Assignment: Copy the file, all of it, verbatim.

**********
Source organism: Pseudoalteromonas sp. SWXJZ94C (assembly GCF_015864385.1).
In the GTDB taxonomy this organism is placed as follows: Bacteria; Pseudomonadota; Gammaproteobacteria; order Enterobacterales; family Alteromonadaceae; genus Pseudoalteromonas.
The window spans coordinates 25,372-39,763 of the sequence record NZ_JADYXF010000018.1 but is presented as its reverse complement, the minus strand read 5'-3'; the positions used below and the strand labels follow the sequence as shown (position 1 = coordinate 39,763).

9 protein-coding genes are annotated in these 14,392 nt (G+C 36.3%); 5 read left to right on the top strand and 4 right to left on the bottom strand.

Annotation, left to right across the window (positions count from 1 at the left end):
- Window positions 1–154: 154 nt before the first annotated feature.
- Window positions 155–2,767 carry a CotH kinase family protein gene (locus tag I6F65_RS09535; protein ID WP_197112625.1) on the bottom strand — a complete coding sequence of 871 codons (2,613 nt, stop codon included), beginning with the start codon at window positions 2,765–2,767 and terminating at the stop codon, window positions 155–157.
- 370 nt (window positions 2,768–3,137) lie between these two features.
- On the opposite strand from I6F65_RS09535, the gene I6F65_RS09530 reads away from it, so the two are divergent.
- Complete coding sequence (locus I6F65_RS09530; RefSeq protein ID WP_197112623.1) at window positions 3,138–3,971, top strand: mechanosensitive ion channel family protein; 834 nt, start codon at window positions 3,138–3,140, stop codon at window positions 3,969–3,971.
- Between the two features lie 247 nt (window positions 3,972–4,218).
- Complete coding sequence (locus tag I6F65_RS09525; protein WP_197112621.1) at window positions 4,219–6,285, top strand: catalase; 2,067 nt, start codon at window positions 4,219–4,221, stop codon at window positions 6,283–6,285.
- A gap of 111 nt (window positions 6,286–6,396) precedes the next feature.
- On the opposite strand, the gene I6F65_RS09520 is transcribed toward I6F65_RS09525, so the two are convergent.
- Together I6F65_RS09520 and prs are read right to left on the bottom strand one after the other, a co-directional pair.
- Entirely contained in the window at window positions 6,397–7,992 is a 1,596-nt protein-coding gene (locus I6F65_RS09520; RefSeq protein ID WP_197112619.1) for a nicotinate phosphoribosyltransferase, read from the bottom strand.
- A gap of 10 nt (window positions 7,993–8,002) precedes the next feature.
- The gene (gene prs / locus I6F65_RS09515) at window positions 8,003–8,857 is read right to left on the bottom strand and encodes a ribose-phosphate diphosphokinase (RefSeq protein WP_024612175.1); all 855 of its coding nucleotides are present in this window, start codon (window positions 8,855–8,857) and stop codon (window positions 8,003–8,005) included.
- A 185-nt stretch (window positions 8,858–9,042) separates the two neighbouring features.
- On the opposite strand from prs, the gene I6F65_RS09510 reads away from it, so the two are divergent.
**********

Source organism: Pseudoalteromonas sp. SWXJZ94C (assembly GCF_015864385.1).
In the GTDB taxonomy this organism is placed as follows: Bacteria; Pseudomonadota; Gammaproteobacteria; order Enterobacterales; family Alteromonadaceae; genus Pseudoalteromonas.
The window spans coordinates 25,372-39,763 of the sequence record NZ_JADYXF010000018.1 but is presented as its reverse complement, the minus strand read 5'-3'; the positions used below and the strand labels follow the sequence as shown (position 1 = coordinate 39,763).

9 protein-coding genes are annotated in these 14,392 nt (G+C 36.3%); 5 read left to right on the top strand and 4 right to left on the bottom strand.

Annotation, left to right across the window (positions count from 1 at the left end):
- Window positions 1–154: 154 nt before the first annotated feature.
- Window positions 155–2,767 carry a CotH kinase family protein gene (locus tag I6F65_RS09535; protein ID WP_197112625.1) on the bottom strand — a complete coding sequence of 871 codons (2,613 nt, stop codon included), beginning with the start codon at window positions 2,765–2,767 and terminating at the stop codon, window positions 155–157.
- 370 nt (window positions 2,768–3,137) lie between these two features.
- On the opposite strand from I6F65_RS09535, the gene I6F65_RS09530 reads away from it, so the two are divergent.
- Complete coding sequence (locus I6F65_RS09530; RefSeq protein ID WP_197112623.1) at window positions 3,138–3,971, top strand: mechanosensitive ion channel family protein; 834 nt, start codon at window positions 3,138–3,140, stop codon at window positions 3,969–3,971.
- Between the two features lie 247 nt (window positions 3,972–4,218).
- Complete coding sequence (locus tag I6F65_RS09525; protein WP_197112621.1) at window positions 4,219–6,285, top strand: catalase; 2,067 nt, start codon at window positions 4,219–4,221, stop codon at window positions 6,283–6,285.
- A gap of 111 nt (window positions 6,286–6,396) precedes the next feature.
- On the opposite strand, the gene I6F65_RS09520 is transcribed toward I6F65_RS09525, so the two are convergent.
- Together I6F65_RS09520 and prs are read right to left on the bottom strand one after the other, a co-directional pair.
- Entirely contained in the window at window positions 6,397–7,992 is a 1,596-nt protein-coding gene (locus I6F65_RS09520; RefSeq protein ID WP_197112619.1) for a nicotinate phosphoribosyltransferase, read from the bottom strand.
- A gap of 10 nt (window positions 7,993–8,002) precedes the next feature.
- The gene (gene prs / locus I6F65_RS09515) at window positions 8,003–8,857 is read right to left on the bottom strand and encodes a ribose-phosphate diphosphokinase (RefSeq protein WP_024612175.1); all 855 of its coding nucleotides are present in this window, start codon (window positions 8,855–8,857) and stop codon (window positions 8,003–8,005) included.
- A 185-nt stretch (window positions 8,858–9,042) separates the two neighbouring features.
- On the opposite strand from prs, the gene I6F65_RS09510 reads away from it, so the two are divergent.